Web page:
The lessons are clear–Just like the ships in the Houston Ship Channel, you have to stay your own course even in polluted waters.
(Above–A ship in the Houston Ship Channel.)
Did you know that Houston city parks have designated “First Amendment Expression Areas?”
(Above–Houston City Hall Plaza is well-protected from any misplaced outbreak of free speech.)
They sure do.
You might have thought that every part of a Houston city park was a “First Amendment Expression Area.”
You’d be wrong at least as we are told by our Houston Parks and Recreation Department.
From the Parks and Recreation Department—
“First Amendment Expression Areas are open to users for exercise of their First Amendment rights during park hours. Locations of First Amendment Expression Areas are listed below in alphabetic order. Although it is not a requirement of the area’s use, it is recommended that all users register to avoid conflicts. Users must register with the HPARD Permits Office (832) 395-7012 in order to reserve the area in advance.”
Right. The bold type is from the Parks Department.
You don’t have to get a permit. But you should. Imagine the problem if two citizens of Houston wished to exercise First Amendment rights at the same time? And remember– First Amendment activity is allowed only in the designated area and only during certain hours.
To give you a sense of this, here is how the free speech area is described for Brentwood Park in Houston—
“The area inside of the red square only is considered the First Amendment Expression Area. This is a 10ft x 10ft square located at Latitude: 29°38’9.39″N Longitude: 95°26’7.82″W”
It’s not enough to know that Brentwood Park is at 13220 Landmark here in Houston. You’ve also got to know about Latitude: 29°38’9.39″N Longitude: 95°26’7.82″W to exercise your First Amendment rights at Brentwood Park.
The free speech area at Brentwood Park is a 1oft X 10ft square.
How about City Hall Plaza?
You have some free speech rights at City Hall Plaza. Here is a link to a picture of where you have First Amendment Rights at City Hall Plaza.
In case the picture is not clear, let me help you out with information from the City of Houston about the free speech area at City Hall Plaza—
“The area inside of the red square only is considered the First Amendment Expression Area. This is a 10ft x 10ft square located at Latitude: 29°45’35.95″N Longitude: 95°22’8.55″W”
I wonder if all the corporate lobbyists who come in and out of Houston City Hall have to come outside and to discuss what they want from city officials in the free speech zone?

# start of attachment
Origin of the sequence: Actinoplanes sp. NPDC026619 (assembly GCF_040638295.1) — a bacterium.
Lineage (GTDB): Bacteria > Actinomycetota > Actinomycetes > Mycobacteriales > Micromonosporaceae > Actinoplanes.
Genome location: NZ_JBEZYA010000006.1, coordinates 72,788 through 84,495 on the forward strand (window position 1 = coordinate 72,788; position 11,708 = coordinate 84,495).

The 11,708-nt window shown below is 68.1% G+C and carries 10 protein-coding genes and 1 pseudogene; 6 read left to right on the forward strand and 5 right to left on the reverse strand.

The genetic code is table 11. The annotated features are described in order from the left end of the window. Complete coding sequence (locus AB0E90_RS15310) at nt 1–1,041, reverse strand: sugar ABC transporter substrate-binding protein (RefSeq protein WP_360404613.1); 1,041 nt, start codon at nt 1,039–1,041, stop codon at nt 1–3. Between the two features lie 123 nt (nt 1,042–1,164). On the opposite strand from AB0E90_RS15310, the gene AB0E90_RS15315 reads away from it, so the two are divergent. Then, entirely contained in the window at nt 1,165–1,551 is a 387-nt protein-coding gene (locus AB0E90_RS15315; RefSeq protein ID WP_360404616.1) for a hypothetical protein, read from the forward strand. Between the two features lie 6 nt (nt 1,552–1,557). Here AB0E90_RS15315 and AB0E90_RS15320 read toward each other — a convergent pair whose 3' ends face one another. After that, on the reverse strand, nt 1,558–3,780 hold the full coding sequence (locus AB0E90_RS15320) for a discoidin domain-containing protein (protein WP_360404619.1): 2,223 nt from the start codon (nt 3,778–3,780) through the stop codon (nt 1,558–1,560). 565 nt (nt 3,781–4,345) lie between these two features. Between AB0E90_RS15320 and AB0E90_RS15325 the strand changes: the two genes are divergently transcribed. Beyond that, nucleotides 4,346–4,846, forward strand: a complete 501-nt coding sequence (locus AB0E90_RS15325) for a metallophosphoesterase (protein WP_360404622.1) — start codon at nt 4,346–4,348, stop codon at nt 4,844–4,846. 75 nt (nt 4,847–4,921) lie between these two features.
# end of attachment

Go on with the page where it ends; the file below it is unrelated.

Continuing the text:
Here is the text of the First Amendment—
Congress shall make no law respecting an establishment of religion, or prohibiting the free exercise thereof; or abridging the freedom of speech, or of the press; or the right of the people peaceably to assemble, and to petition the Government for a redress of grievances.
How many of these rights are restricted in Houston parks?
Has anyone been cited for engaging in free speech or any other First Amendment activity outside the First Amendment zone?
How long have these zones been in effect?
Why does the City of Houston feel these zones are needed?
(Below—The Houston Parks and Recreation Department is quite serious when they tell you it is “Our Park.” Here is the free speech area for Our Park.)
Newt Gingrich is currently the leading anybody-but-Romney choice of far-right Republican extremists.
At first it was Donald Trump who held this position.
Then Michelle Bachmann.
Then Rick Perry.
Then Herman Cain.
And now, as mentioned above, it is Mr. Gingrich’s turn.
This all reminds me of the La Brea Tar Pits in Los Angeles.
At the La Brea Tar Pits back in Ice Age times, a creature would fall in the sticky tar and start to sink.
Another creature would see this vulnerability and leap in expecting an easy meal.
That predatory beast would sink as well.
They are all leaping in—One after another after another.
If Governor Romney is nominated by Republicans , how will he be able to withstand the pressures within his party to govern from the extreme right? Mr. Romney rarely score above 25% in polls. What will he have to do to win over a voter base that will support anybody at all to avoid backing Mr. Romney? Already Mr. Romney has gone back on his own health care plan from Massachusetts.
(At the top of the post—A 1921 illustration of the Tar Pits by Charles R. Knight. A Giant Sloth has been trapped in the pit while foolish snarling Sabre Tooth Tigers think they are going to get fed. Above are some California Condors who can maybe –blissfully unaware of how rough a future they are going to have— swoop down for some sinking flesh. )
(Below–Elephants–of one kind or another–have been lured into a pit of no return for many years. Here is a post I wrote in 2009 about a big fossil find at the Tar Pits and about if the DNA of Ice Age beasts should be used to someday bring them back.)
I’ll be speaking at the next meeting of the Meyerland Area Democrats.
Here are details of this event—
Occupy Wall St. and the 2012 Election at Nov. 21st Meyerland Area Democrats Meeting
Nov. 7, 2011 –Activists Neil Aquino and Sarah Slamen to speak on Occupy Houston, and Dr. Bob Stein to review the 2012 election landscape on November 21
The regular monthly meeting of Meyerland Democrats is held at Fadi’s Mediterranean Grill, located at 4738 Beechnut. Dinner is at 6:30 p.m. and the meeting starts at 7 p.m. There is no charge to attend, but attendees pay for their own food and drinks. The Meyerland Area Democrats Club is made up primarily of residents of election precincts in the Meyerland area, including Westbury, Maplewood and Marilyn Estates.